silver: from fetish to fashion

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Silver jewelry collection that was recently donated to the Museum of Art and Design in New York

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  • 23 u

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  • photo 11 : Tara models a Hmong bracelet from Burma and a pair of Rajast-hani earrings from India. See Chapters XI and IX.p

    25 u

    What is fashion? This sphinx-like riddle can be answered on so many levels that great couturiers eternally wres-tle with itas do fashion editors. Every year, designers strive to make their mark, trying anxiously to set a trend for the beautiful people. An industry eagerly awaits for reactions to its shows, hoping masses of women will buy their designs, trying to feel included among the elite.

    The vision of fashion as a chimera created with mirrors and press agentry buzzing around models parading up and down runways exists only in the great capitals of the West. However, more fundamentally, fashion is an exercise com-mon to any group attempting to establish and maintain its identity, against the backdrop of a whole society. Within a given group, fashion helps in establish-ing the pecking order among men and women, and in defining its boundaries. These boundaries are always blurred, for social groupings and social standings are forever shifting. What is inclusive this year, may be exclusive the next, as groupings form and reform. Fashions assist, as barriers are raised and leveled, in rotating the infinitely varied kaleidoscope created by all dynamic societies. Fashion encompasses not only fabrics, but also accessories. Together with the gown, shawl and coatthe assorted tiara, necklace, bracelets, brooches, earrings and ringshave to be viewed as composing an integral whole. We must examine: not only the garb, with its many petticoats and the blouse with the bouffant sleeves, but the headdress, torque and anklets that complete the ensemble. Thus, fashion is the all-inclusive consideration of wearable art.

    To restate: Fashion defines the image we project to our group and to the world at large. To the famous dictum of male sartorial elegance: Clothing makes the man, we must add and jewelry defines the woman. One only

    Chapter i

    aCCessorize!

    *

    fig. 9-1 : Earrings : Similar to those worn by Rabari woman in photo 27.

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    Chapter i : aCCessorize!

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    u 26

    Chapter iX : the indian subContinent

    photo 31 : Bhil Woman: Bhils are the second largest aboriginal group in India and favor this type of necklace. Photograph courtesy of Fred Kohler: Rajasthan, Terre des Seigneurs.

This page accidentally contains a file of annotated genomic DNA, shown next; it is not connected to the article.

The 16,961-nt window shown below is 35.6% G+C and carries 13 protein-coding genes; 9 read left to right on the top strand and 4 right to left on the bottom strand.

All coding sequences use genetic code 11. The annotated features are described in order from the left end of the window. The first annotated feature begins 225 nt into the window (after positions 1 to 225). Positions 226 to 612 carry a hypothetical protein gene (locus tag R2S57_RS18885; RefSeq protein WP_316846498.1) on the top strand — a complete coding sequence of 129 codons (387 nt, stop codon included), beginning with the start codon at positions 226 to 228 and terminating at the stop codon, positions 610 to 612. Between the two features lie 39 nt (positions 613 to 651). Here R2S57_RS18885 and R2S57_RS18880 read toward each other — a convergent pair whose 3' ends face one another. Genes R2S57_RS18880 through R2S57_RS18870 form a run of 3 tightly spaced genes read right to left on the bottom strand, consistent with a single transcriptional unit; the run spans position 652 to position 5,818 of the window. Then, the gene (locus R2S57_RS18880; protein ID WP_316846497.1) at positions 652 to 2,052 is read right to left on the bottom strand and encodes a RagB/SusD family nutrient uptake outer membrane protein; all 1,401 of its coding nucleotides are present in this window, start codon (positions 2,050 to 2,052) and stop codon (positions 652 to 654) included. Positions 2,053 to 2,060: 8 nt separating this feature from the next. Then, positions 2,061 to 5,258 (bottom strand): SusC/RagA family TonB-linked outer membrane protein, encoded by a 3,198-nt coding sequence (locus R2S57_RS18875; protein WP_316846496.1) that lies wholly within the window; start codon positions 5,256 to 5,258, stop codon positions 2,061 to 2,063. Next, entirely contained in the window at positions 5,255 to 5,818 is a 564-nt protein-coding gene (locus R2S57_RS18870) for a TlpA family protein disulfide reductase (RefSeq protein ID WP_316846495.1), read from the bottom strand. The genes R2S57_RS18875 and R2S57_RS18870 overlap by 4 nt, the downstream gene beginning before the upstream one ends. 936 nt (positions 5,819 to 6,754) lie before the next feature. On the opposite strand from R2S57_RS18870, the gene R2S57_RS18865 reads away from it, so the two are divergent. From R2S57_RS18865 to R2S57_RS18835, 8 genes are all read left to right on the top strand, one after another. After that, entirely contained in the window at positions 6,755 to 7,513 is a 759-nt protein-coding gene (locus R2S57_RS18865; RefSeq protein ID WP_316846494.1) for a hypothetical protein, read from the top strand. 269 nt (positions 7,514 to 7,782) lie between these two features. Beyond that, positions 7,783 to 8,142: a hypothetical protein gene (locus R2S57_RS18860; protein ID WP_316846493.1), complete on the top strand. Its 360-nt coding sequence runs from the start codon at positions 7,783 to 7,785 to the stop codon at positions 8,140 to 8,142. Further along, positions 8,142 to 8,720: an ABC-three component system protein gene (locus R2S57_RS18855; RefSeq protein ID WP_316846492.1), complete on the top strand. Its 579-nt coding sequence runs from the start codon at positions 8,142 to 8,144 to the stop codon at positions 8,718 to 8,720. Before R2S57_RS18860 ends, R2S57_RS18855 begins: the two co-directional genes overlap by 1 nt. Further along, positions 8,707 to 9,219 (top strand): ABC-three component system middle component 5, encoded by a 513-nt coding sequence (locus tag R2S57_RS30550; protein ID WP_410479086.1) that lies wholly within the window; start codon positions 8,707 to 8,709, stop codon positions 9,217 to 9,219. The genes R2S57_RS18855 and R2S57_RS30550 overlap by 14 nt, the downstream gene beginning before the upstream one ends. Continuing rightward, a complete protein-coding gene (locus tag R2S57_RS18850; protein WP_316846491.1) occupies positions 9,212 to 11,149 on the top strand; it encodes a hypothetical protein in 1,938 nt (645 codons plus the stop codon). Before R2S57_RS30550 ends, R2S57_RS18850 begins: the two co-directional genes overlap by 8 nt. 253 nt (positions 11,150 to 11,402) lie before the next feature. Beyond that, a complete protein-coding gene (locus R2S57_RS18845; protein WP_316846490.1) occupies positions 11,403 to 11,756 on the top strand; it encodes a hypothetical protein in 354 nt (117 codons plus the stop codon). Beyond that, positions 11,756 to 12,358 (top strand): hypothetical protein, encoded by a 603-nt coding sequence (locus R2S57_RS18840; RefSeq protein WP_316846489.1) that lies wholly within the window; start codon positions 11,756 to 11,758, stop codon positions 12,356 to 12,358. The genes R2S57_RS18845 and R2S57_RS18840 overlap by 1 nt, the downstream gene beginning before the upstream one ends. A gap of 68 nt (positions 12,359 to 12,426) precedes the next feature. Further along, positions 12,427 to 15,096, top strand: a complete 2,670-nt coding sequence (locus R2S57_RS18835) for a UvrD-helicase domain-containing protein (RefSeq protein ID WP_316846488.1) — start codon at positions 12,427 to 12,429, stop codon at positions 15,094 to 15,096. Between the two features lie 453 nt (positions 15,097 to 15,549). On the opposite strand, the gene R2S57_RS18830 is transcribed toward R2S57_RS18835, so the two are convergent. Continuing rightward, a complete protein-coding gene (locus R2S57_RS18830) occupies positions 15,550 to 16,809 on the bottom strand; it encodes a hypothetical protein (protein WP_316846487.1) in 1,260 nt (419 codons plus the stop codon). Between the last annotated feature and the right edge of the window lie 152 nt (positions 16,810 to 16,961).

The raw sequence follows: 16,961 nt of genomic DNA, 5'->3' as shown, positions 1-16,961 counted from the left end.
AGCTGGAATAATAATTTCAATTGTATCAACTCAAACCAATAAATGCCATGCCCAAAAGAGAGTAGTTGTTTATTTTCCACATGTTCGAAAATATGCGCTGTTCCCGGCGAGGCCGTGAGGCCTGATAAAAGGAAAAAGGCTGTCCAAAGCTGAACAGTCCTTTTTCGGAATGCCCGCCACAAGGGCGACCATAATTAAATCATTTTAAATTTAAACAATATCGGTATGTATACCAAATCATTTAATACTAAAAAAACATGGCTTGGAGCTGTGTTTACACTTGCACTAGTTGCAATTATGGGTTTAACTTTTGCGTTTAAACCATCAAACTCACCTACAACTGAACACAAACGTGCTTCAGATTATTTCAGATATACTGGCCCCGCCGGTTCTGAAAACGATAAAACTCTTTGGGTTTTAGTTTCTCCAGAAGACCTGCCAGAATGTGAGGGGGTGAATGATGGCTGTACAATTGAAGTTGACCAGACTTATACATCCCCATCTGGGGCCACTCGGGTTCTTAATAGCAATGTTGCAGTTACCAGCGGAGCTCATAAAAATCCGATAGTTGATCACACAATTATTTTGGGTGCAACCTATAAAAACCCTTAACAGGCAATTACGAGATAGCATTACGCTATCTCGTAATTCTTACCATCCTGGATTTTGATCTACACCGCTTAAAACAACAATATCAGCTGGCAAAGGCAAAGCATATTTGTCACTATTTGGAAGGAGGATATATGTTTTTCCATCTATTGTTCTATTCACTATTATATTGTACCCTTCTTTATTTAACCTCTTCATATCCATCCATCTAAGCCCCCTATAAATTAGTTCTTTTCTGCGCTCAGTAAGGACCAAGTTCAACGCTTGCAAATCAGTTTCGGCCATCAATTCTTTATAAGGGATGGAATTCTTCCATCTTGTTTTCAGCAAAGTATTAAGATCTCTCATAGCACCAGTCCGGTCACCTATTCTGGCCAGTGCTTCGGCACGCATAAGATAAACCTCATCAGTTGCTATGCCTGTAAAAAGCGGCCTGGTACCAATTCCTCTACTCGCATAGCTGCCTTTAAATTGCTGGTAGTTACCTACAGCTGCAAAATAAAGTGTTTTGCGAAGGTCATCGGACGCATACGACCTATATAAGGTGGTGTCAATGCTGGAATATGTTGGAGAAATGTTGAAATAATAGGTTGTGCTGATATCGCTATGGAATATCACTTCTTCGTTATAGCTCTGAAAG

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  • Chapter i : aCCessorize!

    27 u

    Chapter iX : the indian subContinent

    27 u

    fig. 9-25 : nEck ring : This bold neck-ring comes from the westernmost tip of Gujarat, the Ran of Kutch, but also is found in Rajasthan. Photo 31 opposite shows a Bhil woman wearing this necklace. This torque of coiled silver, probably made at Mundra, is fastened by a hooked catch in the front. (SI88.37)

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    fig. 9-26: cuff BracElEts: This pair of heart-shaped bracelets are held in place by a screw at the very tip. When closing an open bracelet, a piece on the side snaps into place after the five tubular rings have been engaged. The fit is so tight, that the screw (a left-handed one) just secures the piece redundantly. (SI88.12ab)

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    fig. 9-27: BracElEt: This hollow bracelet is hinged on the side and held in place by a pin inserted between the end knobs. Although its boldness is unusual, its origin has not been determined. (SI88.25)

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  • Chapter i : aCCessorize!

    29 u

    Chapter iX : the indian subContinent

    fig. 9-28: BracElEt: This bracelet from the Punjab, with pearl-sized beads on a cloth backing is reportedly made in a single village. The beads being hollow, oftentimes develop holes due to wear. (SI88.26)

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    fig. 9-29: BanglEs: These hollow bangles originate in the Rajasthan. Were it not for the rosettes along the side, they could be from the Shan plateau of Burma. (SI88.38; 39)

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    Chapter i : aCCessorize!

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    u 30

    Chapter iX : the indian subContinent

    fig. 9-51 : torquE: This type of hasli is worn frequently in Western Rajast-han. It can be seen on the woman who appears in photo 35. (SIY04.14)

  • Chapter i : aCCessorize!

    31 u

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    Chapter iX : the indian subContinent

    31 u

    photo 35: Village woman shopping in the Jodhpur Market. Photograph by Serga Nadler.

  • 33 u

    pphoto 45: akha matron: Peddler in her typical headdress of round silver balls. Photograph by Daniel Nadler.

    33 u